More than any other title in very recent history, Minecraft has permanently changed gaming. Motion control? 1080p at 60 frames per second? They've got nothing on an infinite world full of vaguely 8-bit-looking blocks. With its purchase of Minecraft and the studio behind it, Microsoft isn't just buying a game; it's buying the heart of a generation.
Here's everything Microsoft picked up today in its $2.5 billion Minecraft purchase. It's way more than just pixels.
A legion of loyal fans
Ask a kid—any kid—about Minecraft, and you're almost sure to make an instant connection. It's the modern-day equivalent of greeting your nephew with a clumsy "Mario twins" reference. And adults are just as smitten. The combination of simple mechanics combined with virtually limitless depth makes Minecraft great for after-work play with old college friends and all-day summer vacation binges. There's a reason we all know its name.
The community of fandom around the game is staggeringly huge and multilayered. It's not just that there are tens of millions of fans of Minecraft itself. There are entire sprawling sub-communities based on the game's hundreds of utterly transformative mods. There are celebrity Minecraft players that post hundreds of hours of videos to YouTube, play together, and rub elbows with fans. Minecraft even has its own convention, one that Microsoft has already confirmed will continue after it absorbs the company that makes the game it honors.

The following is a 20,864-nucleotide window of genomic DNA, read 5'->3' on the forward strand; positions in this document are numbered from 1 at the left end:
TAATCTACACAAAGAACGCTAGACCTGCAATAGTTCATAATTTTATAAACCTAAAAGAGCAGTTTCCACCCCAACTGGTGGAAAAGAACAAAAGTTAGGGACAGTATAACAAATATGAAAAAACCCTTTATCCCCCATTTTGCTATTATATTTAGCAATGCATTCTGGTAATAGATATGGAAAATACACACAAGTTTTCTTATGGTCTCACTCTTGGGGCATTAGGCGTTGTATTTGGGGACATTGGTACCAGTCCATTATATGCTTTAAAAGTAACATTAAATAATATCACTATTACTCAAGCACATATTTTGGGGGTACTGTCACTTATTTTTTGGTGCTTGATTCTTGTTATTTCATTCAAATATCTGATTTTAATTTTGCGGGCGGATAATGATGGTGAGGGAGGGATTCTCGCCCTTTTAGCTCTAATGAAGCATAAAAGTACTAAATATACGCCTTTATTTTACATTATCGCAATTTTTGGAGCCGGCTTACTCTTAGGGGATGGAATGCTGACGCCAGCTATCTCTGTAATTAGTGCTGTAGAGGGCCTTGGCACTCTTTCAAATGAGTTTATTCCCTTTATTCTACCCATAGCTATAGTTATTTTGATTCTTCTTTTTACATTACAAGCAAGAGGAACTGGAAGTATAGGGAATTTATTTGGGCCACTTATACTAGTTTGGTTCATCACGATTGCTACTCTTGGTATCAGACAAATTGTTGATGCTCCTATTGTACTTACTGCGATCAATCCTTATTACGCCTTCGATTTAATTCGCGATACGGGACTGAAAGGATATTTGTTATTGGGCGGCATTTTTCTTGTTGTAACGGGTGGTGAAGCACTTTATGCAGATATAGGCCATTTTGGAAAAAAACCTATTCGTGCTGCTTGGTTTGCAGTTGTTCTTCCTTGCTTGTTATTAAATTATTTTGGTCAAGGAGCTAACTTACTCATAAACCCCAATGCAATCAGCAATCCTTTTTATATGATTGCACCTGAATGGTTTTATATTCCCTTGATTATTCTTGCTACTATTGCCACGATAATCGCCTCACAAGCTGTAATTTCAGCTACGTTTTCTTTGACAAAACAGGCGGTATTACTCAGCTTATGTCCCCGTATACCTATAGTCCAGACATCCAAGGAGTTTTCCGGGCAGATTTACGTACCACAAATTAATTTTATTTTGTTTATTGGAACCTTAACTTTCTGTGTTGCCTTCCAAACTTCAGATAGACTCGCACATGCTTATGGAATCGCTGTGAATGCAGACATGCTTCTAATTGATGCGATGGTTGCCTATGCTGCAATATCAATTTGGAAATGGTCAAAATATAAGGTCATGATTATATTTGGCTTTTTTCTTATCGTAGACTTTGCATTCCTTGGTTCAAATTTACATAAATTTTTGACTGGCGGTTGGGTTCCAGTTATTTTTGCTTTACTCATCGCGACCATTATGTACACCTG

It's a thriving community of enthusiastic builders and makers, the likes of which Microsoft hasn't seen in ages, if ever. And with Sony dominating the next-gen battlefield in part thanks to a super indie-game friendly outlook that could bring about whatever the next Minecraft might be, Microsoft needs some love of its own.
If you can't build a passionate fanbase around your products—and let's face it, Office works just fine but doesn't stir many hearts—you can always just buy one. And Microsoft just bought millions of the most passionate fans in the world.
An entry into the classroom
And of course what makes Minecraft great is that it's so much more than just a game. Even if you've got no love for spelunking through endless digital caverns, riding pigs, or slaying creepers, the simple block-by-block building that Minecraft refined and popularized is suited to all kinds of building. Minecraft isn't just a vehicle for the tech-inclined to build out 1KB hard drives; it's a format for building and experimenting and creating that's already inherently fun. Wiring up a skeleton slayer with redstone logic gates is infinitely more fun—and arguably far more effective—than reading through a coding tutorial. And kids are already doing it on their own, they just need a little nudge and some context.
It's a huge educational opportunity, one that Microsoft would be wise to exploit. Kids get to play Minecraft in school, and Microsoft gets to sponsor their squeals of joy, earning respect and recognition from young 'uns that will never have that sort of attachment to Windows 8 (or 9 or 10) or Microsoft Office.